Coronavirus: Rise in calls by older people having suicidal thoughts

Charity Alone says mental health problems surfacing as loneliness takes hold

Minister for Health Simon Harris speaking to Alone chief executive Sean Moynihan. Photograph: Tom Honan

Minister for Health Simon Harris speaking to Alone chief executive Sean Moynihan. Photograph: Tom Honan

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A helpline for older people has seen a “significant increase” in suicidal ideation among callers in the past 10 days, the charity behind the service has said.

Seán Moynihan, chief executive of Alone, said its national Covid-19 helpline had been receiving about “two to three calls a week from callers expressing suicidal ideation, that is now at three or four a day”.

“It is a significant increase,” he said.

The helpline has received more than 14,000 calls since it opened last month, and staff and volunteers have made some 36,000 calls to older people. About 70 per cent of calls concern people living alone and almost two-thirds involve people aged over 70.

While in the first few weeks the majority of calls were about practicalities, including how to ensure a supply of groceries and medication, Mr Moynihan said “a second phase”, around serious mental health issues, has now emerged.

“About 62 per cent of calls are [ostensibly] about practical things, but when you actually get into the call it’s really about isolation and loneliness, and loneliness has a definite relationship to depression,” he said.

“In one case last week we were lucky. We were checking in on a man who had just been – quite correctly, as he was physically well – discharged from hospital. But when we talked to him he was contemplating acting on his thoughts, shall we say. We got him back into hospital.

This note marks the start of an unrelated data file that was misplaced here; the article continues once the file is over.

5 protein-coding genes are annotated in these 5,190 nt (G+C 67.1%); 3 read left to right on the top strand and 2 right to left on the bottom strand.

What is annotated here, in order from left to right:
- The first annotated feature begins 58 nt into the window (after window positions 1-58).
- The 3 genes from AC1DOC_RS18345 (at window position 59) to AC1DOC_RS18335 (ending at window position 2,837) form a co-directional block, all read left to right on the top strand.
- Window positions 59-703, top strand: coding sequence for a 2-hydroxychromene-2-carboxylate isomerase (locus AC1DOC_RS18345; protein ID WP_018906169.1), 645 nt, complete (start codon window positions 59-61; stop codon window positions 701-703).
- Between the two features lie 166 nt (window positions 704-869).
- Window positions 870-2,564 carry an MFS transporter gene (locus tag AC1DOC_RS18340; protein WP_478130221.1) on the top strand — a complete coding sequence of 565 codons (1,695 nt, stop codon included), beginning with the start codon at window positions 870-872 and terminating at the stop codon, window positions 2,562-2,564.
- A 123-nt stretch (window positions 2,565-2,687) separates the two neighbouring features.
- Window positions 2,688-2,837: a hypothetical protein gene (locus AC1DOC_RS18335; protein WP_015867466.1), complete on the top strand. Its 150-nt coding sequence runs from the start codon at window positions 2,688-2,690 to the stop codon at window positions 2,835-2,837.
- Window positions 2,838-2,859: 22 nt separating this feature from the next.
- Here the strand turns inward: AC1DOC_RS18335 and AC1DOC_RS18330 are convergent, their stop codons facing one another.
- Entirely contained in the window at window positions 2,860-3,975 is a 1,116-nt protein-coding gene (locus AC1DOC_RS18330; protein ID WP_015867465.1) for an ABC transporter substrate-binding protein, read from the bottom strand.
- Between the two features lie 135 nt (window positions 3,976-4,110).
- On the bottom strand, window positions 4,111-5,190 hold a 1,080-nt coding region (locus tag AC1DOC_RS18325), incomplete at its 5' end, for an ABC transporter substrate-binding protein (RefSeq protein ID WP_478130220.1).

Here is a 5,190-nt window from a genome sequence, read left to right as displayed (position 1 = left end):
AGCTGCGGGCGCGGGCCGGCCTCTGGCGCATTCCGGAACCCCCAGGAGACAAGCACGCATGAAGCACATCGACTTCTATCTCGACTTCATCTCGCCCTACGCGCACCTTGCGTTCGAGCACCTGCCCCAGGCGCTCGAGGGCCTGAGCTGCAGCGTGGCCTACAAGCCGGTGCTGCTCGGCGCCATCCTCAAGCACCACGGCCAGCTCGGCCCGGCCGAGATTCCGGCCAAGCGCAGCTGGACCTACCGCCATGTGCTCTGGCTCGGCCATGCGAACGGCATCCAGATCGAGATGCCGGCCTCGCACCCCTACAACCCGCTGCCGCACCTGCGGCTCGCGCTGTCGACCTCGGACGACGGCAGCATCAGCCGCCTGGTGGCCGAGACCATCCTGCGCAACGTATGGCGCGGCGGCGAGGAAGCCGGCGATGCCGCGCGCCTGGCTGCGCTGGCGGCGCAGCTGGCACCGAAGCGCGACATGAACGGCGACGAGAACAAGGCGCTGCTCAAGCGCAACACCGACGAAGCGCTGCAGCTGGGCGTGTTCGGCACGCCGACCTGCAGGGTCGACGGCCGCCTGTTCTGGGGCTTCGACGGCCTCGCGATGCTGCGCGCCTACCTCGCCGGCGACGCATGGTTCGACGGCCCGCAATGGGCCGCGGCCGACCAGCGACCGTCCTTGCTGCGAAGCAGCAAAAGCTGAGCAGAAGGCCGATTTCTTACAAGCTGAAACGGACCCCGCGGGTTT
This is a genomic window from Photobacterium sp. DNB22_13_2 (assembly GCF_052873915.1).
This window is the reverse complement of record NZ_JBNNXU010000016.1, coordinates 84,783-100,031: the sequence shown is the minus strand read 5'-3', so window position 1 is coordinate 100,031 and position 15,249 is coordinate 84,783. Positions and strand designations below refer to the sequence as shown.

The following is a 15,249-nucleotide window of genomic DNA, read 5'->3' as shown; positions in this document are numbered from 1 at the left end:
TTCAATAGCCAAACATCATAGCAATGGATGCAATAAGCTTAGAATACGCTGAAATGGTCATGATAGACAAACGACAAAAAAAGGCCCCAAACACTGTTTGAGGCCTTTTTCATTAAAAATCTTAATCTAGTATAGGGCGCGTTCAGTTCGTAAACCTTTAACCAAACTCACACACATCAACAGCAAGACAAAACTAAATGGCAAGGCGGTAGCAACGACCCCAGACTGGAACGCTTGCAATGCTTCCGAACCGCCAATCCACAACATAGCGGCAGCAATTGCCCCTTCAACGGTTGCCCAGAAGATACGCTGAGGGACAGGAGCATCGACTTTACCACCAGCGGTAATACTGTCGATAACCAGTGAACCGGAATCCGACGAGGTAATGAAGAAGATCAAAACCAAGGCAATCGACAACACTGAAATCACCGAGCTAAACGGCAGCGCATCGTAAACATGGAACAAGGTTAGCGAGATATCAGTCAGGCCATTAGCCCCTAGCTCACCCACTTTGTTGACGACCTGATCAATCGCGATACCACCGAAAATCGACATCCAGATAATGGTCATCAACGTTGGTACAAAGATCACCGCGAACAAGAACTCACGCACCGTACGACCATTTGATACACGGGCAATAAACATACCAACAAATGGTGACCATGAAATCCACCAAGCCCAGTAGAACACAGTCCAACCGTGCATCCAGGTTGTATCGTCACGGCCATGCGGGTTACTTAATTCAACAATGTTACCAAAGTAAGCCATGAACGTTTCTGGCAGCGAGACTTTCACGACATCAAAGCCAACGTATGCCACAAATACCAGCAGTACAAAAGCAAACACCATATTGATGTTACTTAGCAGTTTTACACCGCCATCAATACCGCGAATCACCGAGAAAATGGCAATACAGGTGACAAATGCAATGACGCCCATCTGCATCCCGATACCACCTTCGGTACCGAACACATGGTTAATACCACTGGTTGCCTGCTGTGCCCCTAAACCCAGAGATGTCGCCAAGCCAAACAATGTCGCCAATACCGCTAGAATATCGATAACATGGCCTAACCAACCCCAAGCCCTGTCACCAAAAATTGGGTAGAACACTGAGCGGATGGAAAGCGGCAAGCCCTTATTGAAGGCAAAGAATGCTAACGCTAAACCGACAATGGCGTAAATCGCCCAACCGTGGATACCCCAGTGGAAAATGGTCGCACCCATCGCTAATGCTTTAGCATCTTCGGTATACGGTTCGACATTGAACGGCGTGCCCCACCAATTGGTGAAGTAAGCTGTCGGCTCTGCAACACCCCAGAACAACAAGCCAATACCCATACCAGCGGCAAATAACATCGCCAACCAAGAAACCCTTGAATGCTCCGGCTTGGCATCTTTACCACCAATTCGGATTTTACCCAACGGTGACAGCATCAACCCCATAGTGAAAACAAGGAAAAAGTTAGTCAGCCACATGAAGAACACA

“There are huge levels of anxiety around the isolation which can be very disempowering. People can stop looking after themselves, and of course all the issues like housing, health, isolation haven’t gone away. They are only exacerbated during this crisis.”

Suicide intervention

All staff and volunteers on the helpline are trained social care workers and have applied suicide intervention skills training, he said. Alone is also working with Samaritans where necessary.

Among supports for older people self-isolating is a befriending scheme that operates across the State, where individuals or groups can provide company and support. It operates under the auspices of Befriending Network Ireland, and details are available from Alone on 01-6790132 or enquiries@alone.ie.

The national Covid-19 helpline for older people, run by Alone, the HSE and local authorities, can be reached on 0818-222024, 8am-8pm, seven days a week.

The 2016 census found there were almost 640,000 people aged over 64 in the State, some 156,000 (27 per cent) of whom were living alone.

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